Digital - News NYC Digital Releases Update to the Digital Roadmap with 100% of the Objectives Achieved, Digital Education Programs Have Impacted over One Million New Yorkers October 17, 2013 New York City Schools Chancellor Dennis M. Walcott, Media and Entertainment Commissioner Katherine Oliver and Chief Digital Officer Rachel Haot today announced Digital Ready, an intensive professional development and technology expansion program designed to help participating NYC public high schools use technology and student-centered learning to improve their students’ readiness for college and careers. “The Digital Ready program is a forward-thinking and beneficial addition to our school system,” said Chancellor Dennis M. “From kindergarten to senior centers, digital literacy programs in Mayor Bloomberg’s administration have impacted over one million New Yorkers, and this investment in education is crucial to the City’s Digital Roadmap,” said Rachel Haot, New York City’s Chief Digital Officer. • City As School

Moral Heroes | Inspiration for the Hero inside of you. Eight Habits that Improve Cognitive Function Digital games are incapable of giving the entire brain a full workout. These digital programs can't really exercise the cerebellum (Latin: "Little Brain") and, therefore, are literally only training half your brain. These "brain-training workouts" are the equivalent of only ever doing upper body workouts, without ever working out your lower body. Although the cerebellum is only 10 percent of brain volume, it houses over 50 percent of the brain's total neurons. Neuroscientists are perplexed by this disproportionate ratio of neurons... Whatever the cerebellum is doing to optimize brain function and improve cognition, it recruits a lot of neurons to do it. Brain-Training Games Increase Sedentary Screen Time I believe these programs do have a risk because they add more sedentary screen time to a person's day. I have written dozens of Psychology Today blog posts about lifestyle choices and daily habits that improve brain structure, connectivity, and cognitive function. 1. 2. 3. 4. 5. 6. 7. 8.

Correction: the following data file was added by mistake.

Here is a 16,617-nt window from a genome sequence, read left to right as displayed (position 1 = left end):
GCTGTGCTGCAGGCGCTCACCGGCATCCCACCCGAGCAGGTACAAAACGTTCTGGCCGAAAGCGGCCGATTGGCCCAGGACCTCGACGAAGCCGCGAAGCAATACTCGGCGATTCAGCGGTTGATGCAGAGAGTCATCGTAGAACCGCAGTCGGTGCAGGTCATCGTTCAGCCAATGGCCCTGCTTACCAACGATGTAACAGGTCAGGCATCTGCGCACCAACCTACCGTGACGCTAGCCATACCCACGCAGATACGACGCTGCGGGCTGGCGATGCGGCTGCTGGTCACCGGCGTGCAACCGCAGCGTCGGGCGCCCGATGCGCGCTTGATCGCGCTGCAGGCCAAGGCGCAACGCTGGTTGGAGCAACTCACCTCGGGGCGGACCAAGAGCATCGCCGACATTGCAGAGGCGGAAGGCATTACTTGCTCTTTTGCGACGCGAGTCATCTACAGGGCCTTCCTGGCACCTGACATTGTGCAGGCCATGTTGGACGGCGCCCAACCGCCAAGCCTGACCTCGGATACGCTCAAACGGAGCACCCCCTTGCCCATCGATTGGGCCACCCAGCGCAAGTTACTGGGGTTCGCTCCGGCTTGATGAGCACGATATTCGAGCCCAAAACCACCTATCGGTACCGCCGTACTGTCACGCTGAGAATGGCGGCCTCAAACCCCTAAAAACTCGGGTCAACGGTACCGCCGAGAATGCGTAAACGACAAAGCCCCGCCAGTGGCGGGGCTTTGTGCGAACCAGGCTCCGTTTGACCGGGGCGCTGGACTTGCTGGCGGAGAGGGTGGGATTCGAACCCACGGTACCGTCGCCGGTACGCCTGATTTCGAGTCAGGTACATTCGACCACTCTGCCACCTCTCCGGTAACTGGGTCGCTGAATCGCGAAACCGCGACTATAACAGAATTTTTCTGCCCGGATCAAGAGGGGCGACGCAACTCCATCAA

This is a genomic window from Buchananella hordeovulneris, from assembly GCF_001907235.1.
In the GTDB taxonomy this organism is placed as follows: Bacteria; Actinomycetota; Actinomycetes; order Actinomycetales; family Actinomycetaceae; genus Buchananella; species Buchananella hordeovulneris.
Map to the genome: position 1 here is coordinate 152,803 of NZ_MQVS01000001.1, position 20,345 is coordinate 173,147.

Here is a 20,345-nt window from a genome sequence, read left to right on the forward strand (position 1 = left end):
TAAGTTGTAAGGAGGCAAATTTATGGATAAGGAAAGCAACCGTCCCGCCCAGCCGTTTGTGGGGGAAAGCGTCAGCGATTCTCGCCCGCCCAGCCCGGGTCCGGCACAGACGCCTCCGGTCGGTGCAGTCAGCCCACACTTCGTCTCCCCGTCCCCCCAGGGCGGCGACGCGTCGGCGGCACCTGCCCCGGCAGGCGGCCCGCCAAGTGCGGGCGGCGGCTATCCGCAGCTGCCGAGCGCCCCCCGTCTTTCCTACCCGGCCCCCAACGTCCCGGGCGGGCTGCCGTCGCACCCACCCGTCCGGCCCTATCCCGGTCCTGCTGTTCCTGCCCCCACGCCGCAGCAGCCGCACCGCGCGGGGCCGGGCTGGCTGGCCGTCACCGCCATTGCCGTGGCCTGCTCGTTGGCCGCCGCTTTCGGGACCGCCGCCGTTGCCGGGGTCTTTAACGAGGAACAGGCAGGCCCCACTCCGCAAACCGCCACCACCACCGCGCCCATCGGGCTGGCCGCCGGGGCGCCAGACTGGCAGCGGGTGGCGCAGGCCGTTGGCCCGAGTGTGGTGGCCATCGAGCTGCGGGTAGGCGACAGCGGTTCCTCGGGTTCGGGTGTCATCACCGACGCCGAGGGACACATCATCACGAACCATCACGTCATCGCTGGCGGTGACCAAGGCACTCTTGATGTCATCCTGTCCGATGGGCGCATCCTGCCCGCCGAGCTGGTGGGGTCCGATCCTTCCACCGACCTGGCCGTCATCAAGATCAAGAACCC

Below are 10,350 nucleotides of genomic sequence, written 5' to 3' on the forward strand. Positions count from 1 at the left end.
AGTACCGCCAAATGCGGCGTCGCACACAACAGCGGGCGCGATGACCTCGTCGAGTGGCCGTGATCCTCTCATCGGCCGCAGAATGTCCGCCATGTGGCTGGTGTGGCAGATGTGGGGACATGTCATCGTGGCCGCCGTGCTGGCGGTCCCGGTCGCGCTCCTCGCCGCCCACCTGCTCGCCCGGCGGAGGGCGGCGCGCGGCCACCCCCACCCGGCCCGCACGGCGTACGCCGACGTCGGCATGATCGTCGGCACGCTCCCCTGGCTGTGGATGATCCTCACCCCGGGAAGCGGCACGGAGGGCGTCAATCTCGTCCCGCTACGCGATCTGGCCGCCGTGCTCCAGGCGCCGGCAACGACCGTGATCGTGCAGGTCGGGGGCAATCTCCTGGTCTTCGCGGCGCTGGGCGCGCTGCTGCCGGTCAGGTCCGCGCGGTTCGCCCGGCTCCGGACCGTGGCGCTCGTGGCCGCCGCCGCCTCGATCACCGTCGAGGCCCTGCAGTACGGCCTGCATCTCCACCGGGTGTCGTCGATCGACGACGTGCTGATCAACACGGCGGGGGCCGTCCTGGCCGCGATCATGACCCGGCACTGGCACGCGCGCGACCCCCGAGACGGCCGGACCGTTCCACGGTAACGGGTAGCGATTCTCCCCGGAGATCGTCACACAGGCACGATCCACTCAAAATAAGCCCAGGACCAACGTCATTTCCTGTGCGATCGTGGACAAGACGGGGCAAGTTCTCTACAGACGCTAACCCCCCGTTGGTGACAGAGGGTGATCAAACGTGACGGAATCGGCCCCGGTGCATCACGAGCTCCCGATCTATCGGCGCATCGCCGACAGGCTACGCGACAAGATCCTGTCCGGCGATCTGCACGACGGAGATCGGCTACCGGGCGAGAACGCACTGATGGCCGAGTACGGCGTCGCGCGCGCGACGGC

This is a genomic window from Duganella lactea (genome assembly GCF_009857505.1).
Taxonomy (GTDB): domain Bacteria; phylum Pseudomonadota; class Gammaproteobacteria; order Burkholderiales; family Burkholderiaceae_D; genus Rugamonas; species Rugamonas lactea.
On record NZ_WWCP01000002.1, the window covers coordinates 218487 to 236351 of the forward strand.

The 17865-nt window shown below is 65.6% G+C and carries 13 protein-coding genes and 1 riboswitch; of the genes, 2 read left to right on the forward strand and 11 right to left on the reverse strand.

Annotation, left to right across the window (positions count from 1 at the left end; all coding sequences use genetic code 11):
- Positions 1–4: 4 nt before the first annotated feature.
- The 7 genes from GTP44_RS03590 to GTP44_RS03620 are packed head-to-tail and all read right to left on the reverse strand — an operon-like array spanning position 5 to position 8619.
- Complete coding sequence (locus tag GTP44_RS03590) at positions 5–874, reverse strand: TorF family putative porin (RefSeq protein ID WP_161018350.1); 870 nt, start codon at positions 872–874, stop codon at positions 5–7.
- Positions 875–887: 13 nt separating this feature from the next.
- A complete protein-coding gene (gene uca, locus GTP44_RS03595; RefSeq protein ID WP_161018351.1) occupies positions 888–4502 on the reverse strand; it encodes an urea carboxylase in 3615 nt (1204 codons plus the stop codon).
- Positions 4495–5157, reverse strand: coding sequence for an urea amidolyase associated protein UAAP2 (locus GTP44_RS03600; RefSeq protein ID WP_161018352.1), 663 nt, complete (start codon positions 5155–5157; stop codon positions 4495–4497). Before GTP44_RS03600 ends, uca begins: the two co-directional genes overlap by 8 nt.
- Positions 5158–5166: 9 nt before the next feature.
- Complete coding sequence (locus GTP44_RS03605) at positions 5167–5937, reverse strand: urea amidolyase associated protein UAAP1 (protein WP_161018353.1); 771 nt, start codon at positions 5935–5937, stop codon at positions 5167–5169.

ness and Learning: What’s the Connection? Photo © iStockPhoto.com/kate_sept2004 More and more educators are exploring the use of contemplative or mindfulness-based approaches to teaching. Through these approaches they are learning to reduce stress (for teacher and student alike), enhance and improve classroom climates, and are helping students to calm their bodies and minds, focus their attention, and even open their hearts. Much of the success of these approaches is about being able to recognize and properly tend to behavioral patterns. Many of our automatic reactions arise, habitually, from emotionally difficult experiences in our pasts. Evidence suggests that regular mindful awareness practice changes how our body and brain respond to stress, possibly strengthening connections in the prefrontal cortex and reducing reactivity in our limbic system, supporting self-reflection and self-regulation. For more on education and mindfulness, read these other stories on our site: Teachers Tuning In Please Help Me Learn Who I Am